Altro has raised $18 million to help you build credit just by paying for your Netflix subscription – TechCrunch

Michael Broughton was the first in his family to go to college. But he almost didn’t, when he struggled to get the funding to pay his tuition.

The experience stuck with him, and when he met Ayush Jain at the University of Southern California, the pair bonded over their belief that access to credit should be free. They came up with the idea of ​​helping people build credit through recurring forms of payment such as digital subscriptions to Netflix, Spotify, and Hulu.

In December 2019 they started Other – which started out as Perch Credit – and started moving into a Hacker House with a few others to create a platform that finds a person’s recurring transactions and connects them to a trading line that they reports to all three credit bureaus. For those unfamiliar, a trade line is a line of data that goes directly into an office’s system that affects a person’s FICO score, which is used for underwriting.

“What we have built is not an alternative or supplement,” Broughton said. “We don’t create our own score, but rather a direct correlation to your actual score improvement over time, which a user can see in our app.”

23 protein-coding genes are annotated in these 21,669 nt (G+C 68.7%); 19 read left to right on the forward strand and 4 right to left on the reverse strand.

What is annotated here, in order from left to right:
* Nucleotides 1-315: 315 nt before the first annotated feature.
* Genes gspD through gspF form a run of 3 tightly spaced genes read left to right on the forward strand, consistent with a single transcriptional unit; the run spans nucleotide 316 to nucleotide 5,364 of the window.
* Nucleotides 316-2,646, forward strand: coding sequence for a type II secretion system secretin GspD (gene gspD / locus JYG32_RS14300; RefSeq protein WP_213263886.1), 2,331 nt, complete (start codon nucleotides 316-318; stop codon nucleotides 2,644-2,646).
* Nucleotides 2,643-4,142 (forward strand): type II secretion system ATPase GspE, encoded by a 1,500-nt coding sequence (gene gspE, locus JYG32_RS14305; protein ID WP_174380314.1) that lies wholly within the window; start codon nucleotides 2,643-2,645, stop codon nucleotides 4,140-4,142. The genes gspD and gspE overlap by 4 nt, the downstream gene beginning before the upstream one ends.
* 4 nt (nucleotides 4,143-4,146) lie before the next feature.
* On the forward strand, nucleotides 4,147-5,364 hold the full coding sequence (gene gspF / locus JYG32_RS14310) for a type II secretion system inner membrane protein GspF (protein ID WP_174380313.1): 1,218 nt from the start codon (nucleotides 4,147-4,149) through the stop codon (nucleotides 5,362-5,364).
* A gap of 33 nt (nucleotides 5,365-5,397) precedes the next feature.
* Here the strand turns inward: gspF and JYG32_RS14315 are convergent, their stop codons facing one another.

Participating services include, but are not limited to, YouTube Premium, Dollar Shave Club, Adobe Creative Cloud, Nintendo Online, Apple Music, SoundCloud, Xbox Live, Amazon Prime, HBO Max, and DisneyPlus.

“Users would pay a fee anyway, but a percentage comes back to us rather than the companies,” Broughton told TechCrunch. “We don’t want to charge users for access to something they already have.”

Picture credits: Other

The company attended pitch contest after pitch contest, raising around $100,000, until one day in the summer of 2020, an analyst for musician Jay-Z, Marcy Ventures, found himself in the audience.

The next day, the company sent a check for $250,000 to the company, kicking off its funding round and prompting Broughton to drop out of college to focus on growing Altro.

“It was a 48-hour turnaround, and it was the first money we’ve ever raised outside of pitch competitions,” he told TechCrunch.

By the time it raised its $2.5 million funding round in December 2020 in a round that included participation from Citigroup and SoftBank Opportunity Fund — among others — Altro had a few thousand customers. In 2021, the app went viral after Jay-Z’s Marcy Ventures wrote a blog post about it.

“We had over 200,000 downloads and made it into the top 10 on the App Store,” Broughton recalls. “Thousands of videos were made about Jay-Z, changing the way people think about credit. We had to create a waiting list.”

Picture credits: Other

The company, overwhelmed as it was, told people on the waitlist that if they needed immediate access to credit, let them know. Within 24 hours, he received over 3,000 responses from people sharing very honest stories of being stuck in abusive homes and needing credit to get out.

Altro then participated in Y Combinator’s 2020 summer bundle.